The author also cautions that "one should not confuse the abstract concept of an ox as a unit of account or standard of value, which is its essential but not only monetary function, with its admittedly cumbersome physical form. Once that is realized (a position quickly reached by primitive man if not yet by all economists or anthropologists), the inclusion of cattle as money is easily accepted, in practice and logic." (Page 41). He also points out that until well into the present century the Kirghiz of the Russian steppes used horses as their main monetary unit with sheep as a subsidiary unit. Small change was given in lambskins.
The Invention of Banking and Coinage
The invention of banking preceded that of coinage. Banking originated in Ancient Mesopotamia where the royal palaces and temples provided secure places for the safe-keeping of grain and other commodities. Receipts came to be used for transfers not only to the original depositors but also to third parties. Eventually private houses in Mesopotamia also got involved in these banking operations and laws regulating them were included in the code of Hammurabi.
In Egypt too the centralization of harvests in state warehouses also led to the development of a system of banking. Written orders for the withdrawal of separate lots of grain by owners whose crops had been deposited there for safety and convenience, or which had been compulsorily deposited to the credit of the king, soon became used as a more general method of payment of debts to other persons including tax gatherers, priests and traders. Even after the introduction of coinage these Egyptian grain banks served to reduce the need for precious metals which tended to be reserved for foreign purchases, particularly in connection with military activities.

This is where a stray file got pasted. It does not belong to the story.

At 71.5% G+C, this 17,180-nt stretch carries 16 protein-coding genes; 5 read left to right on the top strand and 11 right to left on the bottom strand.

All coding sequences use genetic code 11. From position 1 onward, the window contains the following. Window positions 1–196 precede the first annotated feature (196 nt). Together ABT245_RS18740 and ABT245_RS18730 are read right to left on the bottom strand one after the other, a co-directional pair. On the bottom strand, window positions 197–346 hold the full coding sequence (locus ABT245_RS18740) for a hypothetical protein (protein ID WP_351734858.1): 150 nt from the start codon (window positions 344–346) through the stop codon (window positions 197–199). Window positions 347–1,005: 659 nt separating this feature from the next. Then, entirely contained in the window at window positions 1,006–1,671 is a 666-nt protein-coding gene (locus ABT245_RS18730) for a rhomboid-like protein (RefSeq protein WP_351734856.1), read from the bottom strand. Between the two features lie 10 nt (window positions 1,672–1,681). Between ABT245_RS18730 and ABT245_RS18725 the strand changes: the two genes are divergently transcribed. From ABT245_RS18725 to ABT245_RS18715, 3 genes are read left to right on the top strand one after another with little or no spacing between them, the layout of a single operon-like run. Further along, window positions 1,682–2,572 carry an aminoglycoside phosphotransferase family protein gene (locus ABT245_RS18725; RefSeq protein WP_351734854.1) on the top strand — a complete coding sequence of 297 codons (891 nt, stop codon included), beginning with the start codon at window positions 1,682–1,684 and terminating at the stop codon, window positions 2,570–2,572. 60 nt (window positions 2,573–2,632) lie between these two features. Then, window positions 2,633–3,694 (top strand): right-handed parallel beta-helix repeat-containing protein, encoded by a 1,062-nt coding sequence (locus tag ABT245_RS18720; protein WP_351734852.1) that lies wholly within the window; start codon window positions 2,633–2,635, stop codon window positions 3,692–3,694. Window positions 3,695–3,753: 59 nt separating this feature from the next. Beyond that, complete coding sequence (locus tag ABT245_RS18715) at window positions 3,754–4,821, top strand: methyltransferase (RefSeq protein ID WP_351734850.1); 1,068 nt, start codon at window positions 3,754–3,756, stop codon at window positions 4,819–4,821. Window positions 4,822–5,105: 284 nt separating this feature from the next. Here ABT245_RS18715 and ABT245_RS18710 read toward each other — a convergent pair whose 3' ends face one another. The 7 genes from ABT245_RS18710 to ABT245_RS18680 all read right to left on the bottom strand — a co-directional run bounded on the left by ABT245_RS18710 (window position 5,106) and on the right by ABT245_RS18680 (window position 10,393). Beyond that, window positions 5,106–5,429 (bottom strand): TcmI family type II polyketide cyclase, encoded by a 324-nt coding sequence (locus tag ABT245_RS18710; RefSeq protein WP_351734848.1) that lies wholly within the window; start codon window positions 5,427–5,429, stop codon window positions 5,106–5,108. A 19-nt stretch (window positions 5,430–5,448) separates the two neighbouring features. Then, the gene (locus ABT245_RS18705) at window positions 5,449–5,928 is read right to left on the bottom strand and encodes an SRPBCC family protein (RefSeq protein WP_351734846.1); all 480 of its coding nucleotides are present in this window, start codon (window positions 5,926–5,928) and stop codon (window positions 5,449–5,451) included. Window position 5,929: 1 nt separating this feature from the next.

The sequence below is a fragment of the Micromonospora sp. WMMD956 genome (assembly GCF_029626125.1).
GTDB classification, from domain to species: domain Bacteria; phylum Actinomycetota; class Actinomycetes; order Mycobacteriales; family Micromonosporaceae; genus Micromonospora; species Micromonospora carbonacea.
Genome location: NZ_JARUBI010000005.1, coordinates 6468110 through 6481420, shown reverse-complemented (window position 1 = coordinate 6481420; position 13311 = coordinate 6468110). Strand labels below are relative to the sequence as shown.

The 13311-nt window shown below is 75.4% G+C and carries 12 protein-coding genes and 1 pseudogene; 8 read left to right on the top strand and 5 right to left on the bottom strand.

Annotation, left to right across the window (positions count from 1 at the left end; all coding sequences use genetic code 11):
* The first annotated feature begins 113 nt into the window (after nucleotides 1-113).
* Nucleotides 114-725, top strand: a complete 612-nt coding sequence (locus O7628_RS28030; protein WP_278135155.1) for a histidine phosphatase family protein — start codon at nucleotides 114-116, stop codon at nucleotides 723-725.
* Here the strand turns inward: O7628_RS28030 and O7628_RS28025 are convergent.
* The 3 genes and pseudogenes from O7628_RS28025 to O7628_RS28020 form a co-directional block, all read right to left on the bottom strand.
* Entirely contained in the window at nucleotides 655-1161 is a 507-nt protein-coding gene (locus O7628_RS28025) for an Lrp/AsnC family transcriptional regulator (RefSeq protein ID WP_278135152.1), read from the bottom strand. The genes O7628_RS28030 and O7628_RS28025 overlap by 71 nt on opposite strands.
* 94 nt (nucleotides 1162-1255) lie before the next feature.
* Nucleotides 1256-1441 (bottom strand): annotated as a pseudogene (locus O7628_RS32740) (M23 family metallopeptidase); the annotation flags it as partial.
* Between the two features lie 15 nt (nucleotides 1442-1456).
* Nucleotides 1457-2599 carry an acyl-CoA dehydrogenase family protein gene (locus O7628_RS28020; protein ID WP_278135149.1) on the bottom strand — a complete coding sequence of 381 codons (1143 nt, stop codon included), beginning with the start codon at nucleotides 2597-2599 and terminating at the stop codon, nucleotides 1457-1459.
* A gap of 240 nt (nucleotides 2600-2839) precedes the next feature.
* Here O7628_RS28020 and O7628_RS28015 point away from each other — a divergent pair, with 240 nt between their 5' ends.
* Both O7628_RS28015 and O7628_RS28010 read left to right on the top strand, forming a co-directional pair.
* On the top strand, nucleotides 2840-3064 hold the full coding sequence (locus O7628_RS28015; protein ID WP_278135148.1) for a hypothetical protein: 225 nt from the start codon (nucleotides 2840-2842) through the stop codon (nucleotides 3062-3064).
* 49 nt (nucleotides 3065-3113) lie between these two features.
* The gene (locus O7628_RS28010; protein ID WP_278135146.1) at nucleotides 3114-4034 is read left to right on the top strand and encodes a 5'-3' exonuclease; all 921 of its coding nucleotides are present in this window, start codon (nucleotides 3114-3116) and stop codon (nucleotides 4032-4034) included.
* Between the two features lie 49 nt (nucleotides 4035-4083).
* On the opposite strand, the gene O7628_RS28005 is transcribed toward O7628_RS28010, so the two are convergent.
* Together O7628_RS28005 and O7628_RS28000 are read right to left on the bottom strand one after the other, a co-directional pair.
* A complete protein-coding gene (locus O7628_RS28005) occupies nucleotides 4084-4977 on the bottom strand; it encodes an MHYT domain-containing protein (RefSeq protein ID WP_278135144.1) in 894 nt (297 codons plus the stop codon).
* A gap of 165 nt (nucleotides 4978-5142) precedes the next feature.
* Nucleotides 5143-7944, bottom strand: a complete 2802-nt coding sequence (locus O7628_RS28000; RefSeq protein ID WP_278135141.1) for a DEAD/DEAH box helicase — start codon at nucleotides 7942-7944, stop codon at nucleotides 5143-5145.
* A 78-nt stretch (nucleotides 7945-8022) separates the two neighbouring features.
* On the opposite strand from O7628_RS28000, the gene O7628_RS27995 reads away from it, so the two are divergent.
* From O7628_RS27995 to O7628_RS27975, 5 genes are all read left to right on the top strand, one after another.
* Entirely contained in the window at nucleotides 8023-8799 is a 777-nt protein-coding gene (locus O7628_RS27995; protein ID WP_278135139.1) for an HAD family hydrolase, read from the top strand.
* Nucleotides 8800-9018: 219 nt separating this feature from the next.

Precious metals, in weighed quantities, were a common form of money in ancient times. The transition to quantities that could be counted rather than weighed came gradually. On page 29 of A History of Money Glyn Davies points out that the words "spend", "expenditure", and "pound" (as in the main British monetary unit) all come from the Latin "expendere" meaning "to weigh". On page 74 the author points out that the basic unit of weight in the Greek speaking world was the "drachma" or "handful" of grain, but the precise weight taken to represent this varied considerably, for example from less than 3 grams in Corinth to more than 6 grams in Aegina. Throughout much of the ancient world the basic unit of money was the stater, meaning literally "balancer" or "weigher". The talent is a monetary unit with which we are familiar with from the Parable of the Talents in the Bible. The talent was also a Greek unit of weight, about 60 pounds.
Many primitive forms of money were counted just like coins. Cowrie shells, obtained from some islands in the Indian Ocean, were a very widely used primitive form of money - in fact they were still in use in some parts of the world (such as Nigeria) within living memory. "So important a role did the cowrie play as money in ancient China that its pictograph was adopted in their written language for money." (page 36) Thus it is not surprising that among the earliest countable metallic money or "coins" were "cowries" made of bronze or copper, in China.
In addition to these metal "cowries" the Chinese also produced "coins" in the form of other objects that had long been accepted in their society as money e.g. spades, hoes, and knives. Although there is some dispute over exactly when these developments first took place, the Chinese tool currencies were in general use at about the same time as the earliest European coins and there have been claims that their origins may have been much earlier, possibly as early as the end of the second millennium BC. The use of tool coins developed (presumably independently) in the West. The ancient Greeks used iron nails as coins, while Julius Caesar regarded the fact that the ancient Britons used sword blades as coins as a sign of their backwardness. (However the Britons did also mint true coins before they were conquered by the Romans).
These quasi-coins were all easy to counterfeit and, being made of base metals, of low intrinsic worth and thus not convenient for expensive purchases. True coinage developed in Asia Minor as a result of the practice of the Lydians, of stamping small round pieces of precious metals as a guarantee of their purity. Later, when their metallurgical skills improved and these pieces became more regular in form and weight the seals served as a symbol of both purity and weight. The first real coins were probably minted some time in the period 640 - 630 BC. Afterwards the use of coins spread quickly from Lydia to Ionia, mainland Greece, and Persia.